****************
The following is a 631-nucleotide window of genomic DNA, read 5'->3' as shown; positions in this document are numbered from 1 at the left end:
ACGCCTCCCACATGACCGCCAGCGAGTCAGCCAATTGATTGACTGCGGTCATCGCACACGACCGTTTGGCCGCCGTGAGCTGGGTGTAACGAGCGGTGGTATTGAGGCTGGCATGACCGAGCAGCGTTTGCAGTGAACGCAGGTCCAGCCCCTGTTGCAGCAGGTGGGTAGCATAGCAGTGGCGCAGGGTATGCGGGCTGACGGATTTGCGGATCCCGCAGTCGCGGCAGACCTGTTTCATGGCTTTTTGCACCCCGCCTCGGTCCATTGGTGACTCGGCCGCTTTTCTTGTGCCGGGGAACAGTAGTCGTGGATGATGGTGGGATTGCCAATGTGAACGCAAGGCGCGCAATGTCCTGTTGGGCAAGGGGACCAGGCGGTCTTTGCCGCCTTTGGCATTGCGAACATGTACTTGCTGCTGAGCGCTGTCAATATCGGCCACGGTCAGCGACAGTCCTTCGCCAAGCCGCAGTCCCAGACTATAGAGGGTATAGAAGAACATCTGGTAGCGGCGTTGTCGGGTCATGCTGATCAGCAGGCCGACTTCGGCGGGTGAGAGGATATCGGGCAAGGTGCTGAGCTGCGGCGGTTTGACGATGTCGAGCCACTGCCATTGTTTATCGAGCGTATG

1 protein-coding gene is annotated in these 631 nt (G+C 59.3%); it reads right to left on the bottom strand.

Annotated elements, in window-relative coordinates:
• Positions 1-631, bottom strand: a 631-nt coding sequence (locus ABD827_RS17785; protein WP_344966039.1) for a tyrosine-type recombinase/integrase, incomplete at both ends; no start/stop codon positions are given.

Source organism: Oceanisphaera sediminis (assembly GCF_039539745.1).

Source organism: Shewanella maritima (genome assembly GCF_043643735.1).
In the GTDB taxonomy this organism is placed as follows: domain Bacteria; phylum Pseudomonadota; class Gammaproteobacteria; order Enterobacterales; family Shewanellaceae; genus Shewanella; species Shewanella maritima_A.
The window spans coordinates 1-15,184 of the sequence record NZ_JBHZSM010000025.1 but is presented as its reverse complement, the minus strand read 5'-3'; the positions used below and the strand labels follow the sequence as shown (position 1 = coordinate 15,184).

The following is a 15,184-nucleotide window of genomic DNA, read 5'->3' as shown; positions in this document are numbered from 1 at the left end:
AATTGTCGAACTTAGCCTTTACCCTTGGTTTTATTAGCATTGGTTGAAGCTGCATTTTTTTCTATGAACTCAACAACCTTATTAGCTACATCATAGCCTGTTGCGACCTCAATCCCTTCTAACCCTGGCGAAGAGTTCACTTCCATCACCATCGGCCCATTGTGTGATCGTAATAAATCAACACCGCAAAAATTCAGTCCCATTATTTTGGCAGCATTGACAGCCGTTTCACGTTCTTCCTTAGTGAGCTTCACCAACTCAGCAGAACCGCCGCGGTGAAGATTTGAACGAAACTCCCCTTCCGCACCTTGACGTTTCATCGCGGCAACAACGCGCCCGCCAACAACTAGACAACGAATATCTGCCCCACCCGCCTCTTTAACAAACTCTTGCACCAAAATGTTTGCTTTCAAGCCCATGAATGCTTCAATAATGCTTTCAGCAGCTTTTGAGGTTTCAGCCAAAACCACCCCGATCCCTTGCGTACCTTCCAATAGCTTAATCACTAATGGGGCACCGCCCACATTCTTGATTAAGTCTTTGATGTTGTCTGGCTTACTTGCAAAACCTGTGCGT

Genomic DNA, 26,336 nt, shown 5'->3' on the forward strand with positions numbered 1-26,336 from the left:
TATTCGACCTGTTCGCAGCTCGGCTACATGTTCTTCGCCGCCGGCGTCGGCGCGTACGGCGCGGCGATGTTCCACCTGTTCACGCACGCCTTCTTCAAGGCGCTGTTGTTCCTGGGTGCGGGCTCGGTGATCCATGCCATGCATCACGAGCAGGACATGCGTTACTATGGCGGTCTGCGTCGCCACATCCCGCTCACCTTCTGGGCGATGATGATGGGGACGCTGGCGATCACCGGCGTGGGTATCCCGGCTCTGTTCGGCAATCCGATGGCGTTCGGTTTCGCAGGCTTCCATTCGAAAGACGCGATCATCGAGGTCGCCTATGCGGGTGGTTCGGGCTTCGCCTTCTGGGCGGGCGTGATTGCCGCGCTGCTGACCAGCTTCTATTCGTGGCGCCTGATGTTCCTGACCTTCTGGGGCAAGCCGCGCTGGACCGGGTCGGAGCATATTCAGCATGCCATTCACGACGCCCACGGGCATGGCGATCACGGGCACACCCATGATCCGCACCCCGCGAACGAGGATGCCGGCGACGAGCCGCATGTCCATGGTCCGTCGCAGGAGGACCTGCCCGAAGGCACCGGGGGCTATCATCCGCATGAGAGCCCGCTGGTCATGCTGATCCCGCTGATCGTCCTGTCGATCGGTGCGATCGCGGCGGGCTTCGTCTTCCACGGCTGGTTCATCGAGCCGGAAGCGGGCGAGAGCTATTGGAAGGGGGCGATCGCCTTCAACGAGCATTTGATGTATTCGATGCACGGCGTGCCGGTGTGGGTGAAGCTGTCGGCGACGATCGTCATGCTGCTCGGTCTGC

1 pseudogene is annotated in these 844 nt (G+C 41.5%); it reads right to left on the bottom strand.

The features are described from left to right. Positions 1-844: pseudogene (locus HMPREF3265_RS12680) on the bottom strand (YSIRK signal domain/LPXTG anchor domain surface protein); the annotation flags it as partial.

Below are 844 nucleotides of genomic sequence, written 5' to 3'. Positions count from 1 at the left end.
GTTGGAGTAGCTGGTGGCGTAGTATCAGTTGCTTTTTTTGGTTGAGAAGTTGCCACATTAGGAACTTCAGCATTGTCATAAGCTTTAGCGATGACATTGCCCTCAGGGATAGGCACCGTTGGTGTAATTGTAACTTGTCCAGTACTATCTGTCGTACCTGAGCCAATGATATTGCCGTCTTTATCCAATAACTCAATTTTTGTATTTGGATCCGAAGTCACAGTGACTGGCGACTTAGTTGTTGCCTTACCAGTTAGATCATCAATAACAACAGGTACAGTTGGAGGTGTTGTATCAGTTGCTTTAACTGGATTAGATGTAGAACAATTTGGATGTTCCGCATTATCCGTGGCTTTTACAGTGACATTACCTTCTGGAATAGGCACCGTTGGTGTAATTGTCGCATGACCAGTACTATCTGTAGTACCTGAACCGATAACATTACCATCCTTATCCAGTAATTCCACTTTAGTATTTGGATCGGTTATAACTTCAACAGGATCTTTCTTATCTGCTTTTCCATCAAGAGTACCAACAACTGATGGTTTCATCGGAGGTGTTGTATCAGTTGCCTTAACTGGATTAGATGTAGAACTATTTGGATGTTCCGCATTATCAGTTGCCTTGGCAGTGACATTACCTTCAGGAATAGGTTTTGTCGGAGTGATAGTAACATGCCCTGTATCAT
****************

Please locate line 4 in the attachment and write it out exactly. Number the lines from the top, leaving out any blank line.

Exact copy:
Annotated elements, in window-relative coordinates: